(The Celtics Have More Shooters Than They Started with Last Year)
The clock is ticking down on the NBA off season and cap space and roster spots are drying up like the California reservoirs. That means that the odds of significant changes to the Celtics roster before the start of the season are also shrinking.
So, I thought I'd apply my shooting style analysis to what we're currently working with in terms of the Celtics roster. I did something similar for the Celtics last year in a post that ended up being titled, "No Threes for Us, We're Celtics."
Long distance shooting isn't the only valid playing style, but a number of studies have indicated that having long distance shooters on the court is helpful to offensive efficiency even beyond the extra point on the three. The general thought these days is that an effective line up needs to have mixture of shooting styles with at least a few players able and willing to shoot from three.
There has actually been a significant turn over in the Celtics back court since the start of last year, and we've gained a year of data on last year's rookies. In addition, there's also been an evolution in Jared Sullinger's case in his first year under Brad Stevens with a not always successful addition of the three point shot to his arsenal. So that's no longer an exactly accurate description of the roster.
Quickly, the following table shows the results of a statistical data mining technique to group data with similar cases called Cluster Analysis on the shooting styles of players. The Clusters were run separately on front court players and back court players to give a better opportunity to finely analyze playing styles.
First the guards and wings:
In contrast to last year there are three back court players that qualify as Stretchers based on their shot selection, where Keith Bogans, who effectively ended up not playing at all last year, was the lone Stretch player in the back court.
In addition, there are the incoming rookies Marcus Smart and James Young. Smart took over 42% of his field goal attempts from three, and 35% at the rim, according to Hoop-Math. Though his conversion rate on threes was only 29.9% Young even more clearly has Stretch potential with 52% of his shots from three and only 22% at the rim. Young had a decent 34.9% conversion rate, but the Celtics front office seems to think that number is below his expected long term shooting ability.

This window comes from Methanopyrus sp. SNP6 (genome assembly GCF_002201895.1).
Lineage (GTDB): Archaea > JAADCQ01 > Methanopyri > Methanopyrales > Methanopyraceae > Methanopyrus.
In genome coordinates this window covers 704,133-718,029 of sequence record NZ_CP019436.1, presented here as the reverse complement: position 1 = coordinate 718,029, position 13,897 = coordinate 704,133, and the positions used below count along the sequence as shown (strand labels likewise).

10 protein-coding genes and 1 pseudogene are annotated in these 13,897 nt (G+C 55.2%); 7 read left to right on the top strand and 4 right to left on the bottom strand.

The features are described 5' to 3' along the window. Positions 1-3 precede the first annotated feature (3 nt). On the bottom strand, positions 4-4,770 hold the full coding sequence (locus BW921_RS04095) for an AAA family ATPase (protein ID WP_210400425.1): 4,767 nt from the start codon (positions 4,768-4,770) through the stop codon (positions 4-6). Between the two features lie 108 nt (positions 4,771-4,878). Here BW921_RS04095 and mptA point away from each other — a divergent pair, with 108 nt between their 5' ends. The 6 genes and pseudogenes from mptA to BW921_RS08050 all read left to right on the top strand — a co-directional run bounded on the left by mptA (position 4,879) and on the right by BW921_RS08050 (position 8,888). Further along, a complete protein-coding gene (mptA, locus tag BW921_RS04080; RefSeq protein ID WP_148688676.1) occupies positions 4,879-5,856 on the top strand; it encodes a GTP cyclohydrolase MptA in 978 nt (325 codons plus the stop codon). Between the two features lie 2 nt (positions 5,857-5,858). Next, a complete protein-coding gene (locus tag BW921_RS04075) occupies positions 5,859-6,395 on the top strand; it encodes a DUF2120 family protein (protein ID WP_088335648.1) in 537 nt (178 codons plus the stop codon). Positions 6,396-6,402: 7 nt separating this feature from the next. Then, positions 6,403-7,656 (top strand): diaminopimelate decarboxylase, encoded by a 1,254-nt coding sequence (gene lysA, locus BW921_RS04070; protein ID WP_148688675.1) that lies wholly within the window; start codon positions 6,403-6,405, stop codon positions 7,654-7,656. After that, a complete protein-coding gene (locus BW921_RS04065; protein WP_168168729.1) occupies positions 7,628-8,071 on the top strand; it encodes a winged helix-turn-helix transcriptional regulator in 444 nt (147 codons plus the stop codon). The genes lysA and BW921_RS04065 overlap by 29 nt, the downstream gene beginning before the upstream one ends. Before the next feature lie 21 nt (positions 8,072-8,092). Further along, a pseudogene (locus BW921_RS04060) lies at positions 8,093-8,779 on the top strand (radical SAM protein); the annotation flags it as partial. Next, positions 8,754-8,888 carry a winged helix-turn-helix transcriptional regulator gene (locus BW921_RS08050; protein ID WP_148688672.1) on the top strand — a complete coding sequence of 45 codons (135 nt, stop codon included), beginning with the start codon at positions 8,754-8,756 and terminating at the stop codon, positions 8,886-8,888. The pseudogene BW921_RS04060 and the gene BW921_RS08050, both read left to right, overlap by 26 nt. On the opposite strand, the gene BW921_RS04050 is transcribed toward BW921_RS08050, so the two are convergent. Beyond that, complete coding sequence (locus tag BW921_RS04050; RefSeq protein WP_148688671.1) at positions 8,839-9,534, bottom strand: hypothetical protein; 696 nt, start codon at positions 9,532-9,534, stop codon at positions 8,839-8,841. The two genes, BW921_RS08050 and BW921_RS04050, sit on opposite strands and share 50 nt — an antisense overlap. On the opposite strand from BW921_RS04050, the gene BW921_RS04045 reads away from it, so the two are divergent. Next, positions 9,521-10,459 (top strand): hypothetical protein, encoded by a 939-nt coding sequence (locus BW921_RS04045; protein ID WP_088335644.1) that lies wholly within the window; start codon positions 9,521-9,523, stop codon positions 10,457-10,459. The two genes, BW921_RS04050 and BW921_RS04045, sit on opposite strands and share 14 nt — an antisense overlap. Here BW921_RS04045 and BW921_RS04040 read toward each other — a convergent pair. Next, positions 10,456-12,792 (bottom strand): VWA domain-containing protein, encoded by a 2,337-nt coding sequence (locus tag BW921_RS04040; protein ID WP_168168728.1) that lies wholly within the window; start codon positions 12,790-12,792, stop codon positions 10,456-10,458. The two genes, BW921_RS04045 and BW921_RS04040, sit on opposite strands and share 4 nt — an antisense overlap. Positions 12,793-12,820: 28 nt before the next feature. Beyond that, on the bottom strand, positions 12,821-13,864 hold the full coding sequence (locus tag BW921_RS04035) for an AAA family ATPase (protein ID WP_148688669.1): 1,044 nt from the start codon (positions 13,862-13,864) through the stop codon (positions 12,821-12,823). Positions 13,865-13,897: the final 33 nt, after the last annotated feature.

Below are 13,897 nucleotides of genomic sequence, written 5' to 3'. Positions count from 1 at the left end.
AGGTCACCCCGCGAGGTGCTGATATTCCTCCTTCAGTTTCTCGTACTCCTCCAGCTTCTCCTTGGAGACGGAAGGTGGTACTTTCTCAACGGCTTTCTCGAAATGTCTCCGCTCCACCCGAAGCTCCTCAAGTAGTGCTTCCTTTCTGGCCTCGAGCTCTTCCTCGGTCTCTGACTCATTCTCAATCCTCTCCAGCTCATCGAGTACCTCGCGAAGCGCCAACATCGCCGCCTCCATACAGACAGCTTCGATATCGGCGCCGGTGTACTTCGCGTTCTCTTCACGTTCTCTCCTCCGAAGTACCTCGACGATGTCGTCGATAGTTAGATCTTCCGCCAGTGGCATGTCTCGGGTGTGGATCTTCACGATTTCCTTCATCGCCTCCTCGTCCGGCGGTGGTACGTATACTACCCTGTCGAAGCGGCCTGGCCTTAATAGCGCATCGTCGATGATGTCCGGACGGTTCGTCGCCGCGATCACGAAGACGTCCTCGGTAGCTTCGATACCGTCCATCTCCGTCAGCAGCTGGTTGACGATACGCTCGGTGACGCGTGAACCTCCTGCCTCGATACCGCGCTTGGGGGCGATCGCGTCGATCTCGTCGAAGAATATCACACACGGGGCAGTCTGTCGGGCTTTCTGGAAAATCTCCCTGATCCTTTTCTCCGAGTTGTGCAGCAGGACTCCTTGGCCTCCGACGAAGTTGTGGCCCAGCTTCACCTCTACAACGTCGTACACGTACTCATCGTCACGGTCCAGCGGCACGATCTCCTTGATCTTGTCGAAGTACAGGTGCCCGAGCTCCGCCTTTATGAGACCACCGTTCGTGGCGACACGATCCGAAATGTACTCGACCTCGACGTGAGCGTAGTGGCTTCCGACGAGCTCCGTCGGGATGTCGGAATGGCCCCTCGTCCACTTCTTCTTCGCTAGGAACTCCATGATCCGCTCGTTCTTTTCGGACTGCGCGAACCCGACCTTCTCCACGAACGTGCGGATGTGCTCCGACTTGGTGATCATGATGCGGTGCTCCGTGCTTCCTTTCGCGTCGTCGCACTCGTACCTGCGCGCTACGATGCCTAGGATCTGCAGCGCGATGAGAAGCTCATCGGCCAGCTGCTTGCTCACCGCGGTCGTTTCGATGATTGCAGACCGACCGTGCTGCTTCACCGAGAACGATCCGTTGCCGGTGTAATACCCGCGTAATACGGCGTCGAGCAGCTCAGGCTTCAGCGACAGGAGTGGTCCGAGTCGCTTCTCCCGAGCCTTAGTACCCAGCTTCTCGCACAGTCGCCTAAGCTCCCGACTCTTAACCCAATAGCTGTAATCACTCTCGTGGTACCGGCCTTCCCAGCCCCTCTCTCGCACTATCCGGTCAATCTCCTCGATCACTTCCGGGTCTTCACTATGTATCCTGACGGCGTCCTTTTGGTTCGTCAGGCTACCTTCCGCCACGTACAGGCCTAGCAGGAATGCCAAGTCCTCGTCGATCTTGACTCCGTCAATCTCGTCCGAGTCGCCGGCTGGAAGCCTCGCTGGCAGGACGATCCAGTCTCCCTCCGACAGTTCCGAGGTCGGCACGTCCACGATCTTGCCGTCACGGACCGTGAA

The front court also has a couple of players who adopted a 'Stretch' shooting mix, though the percentage of threes taken for a big to be considered a 'Stretch' player is lower than for guards and wings.
Sullinger, Kelly Olynyk and Vitor Faverani all took enough shots from three under Stevens to rate as Stretch Bigs, while Brandon Bass remained a mid-range specialist.
Of course, shooting and making the three are not the same thing, though there is a relationship. In order for a shooter to provide effective spacing he has to be guarded, meaning the defense has to want to discourage him from shooting. The final column on this table with the points per shot from three gives a very rough idea of the player's immediate 'stretch potential' based on their shooting percentage from three last year. (I actually have another project in development looking at predicting three point shooting year to year, if I ever get around to completing it).
Shot Selection Avery! Based not only on last year, but over his career as a 36.6% shooter from three Bradley has the best potential as a Stretch shooter, which would not only increase his efficiency but add provide more space for other player's to get to the basket.
Chris Johnson, Marcus Thornton and Jeff Green under performed their long term three point shooting, so should be added as potential Stretch threats. Although Green is probably more valuable as a Slasher over the long term, but in certain line ups he could take the Stretch role.
Phil Pressey needs to be able to shoot an NBA three to remain in the NBA beyond this year.
And the same for the front court.
Obviously, Olynyk looks like the most legitimate Stretch big threat on this team, while there's probably only one more year on the Sullinger from three experiment unless he starts hitting at a higher rate. I also wouldn't mnd seeing Bass expand his range at leas to some corner threes if he sticks around. It would be good for both his trade value and next contract if it works.
There isn't really a knock down shooter on this roster, but there are at least a couple of willing and marginally capable three point shooters, which is at least a step in the right direction. (Now if only Avery would take two steps back).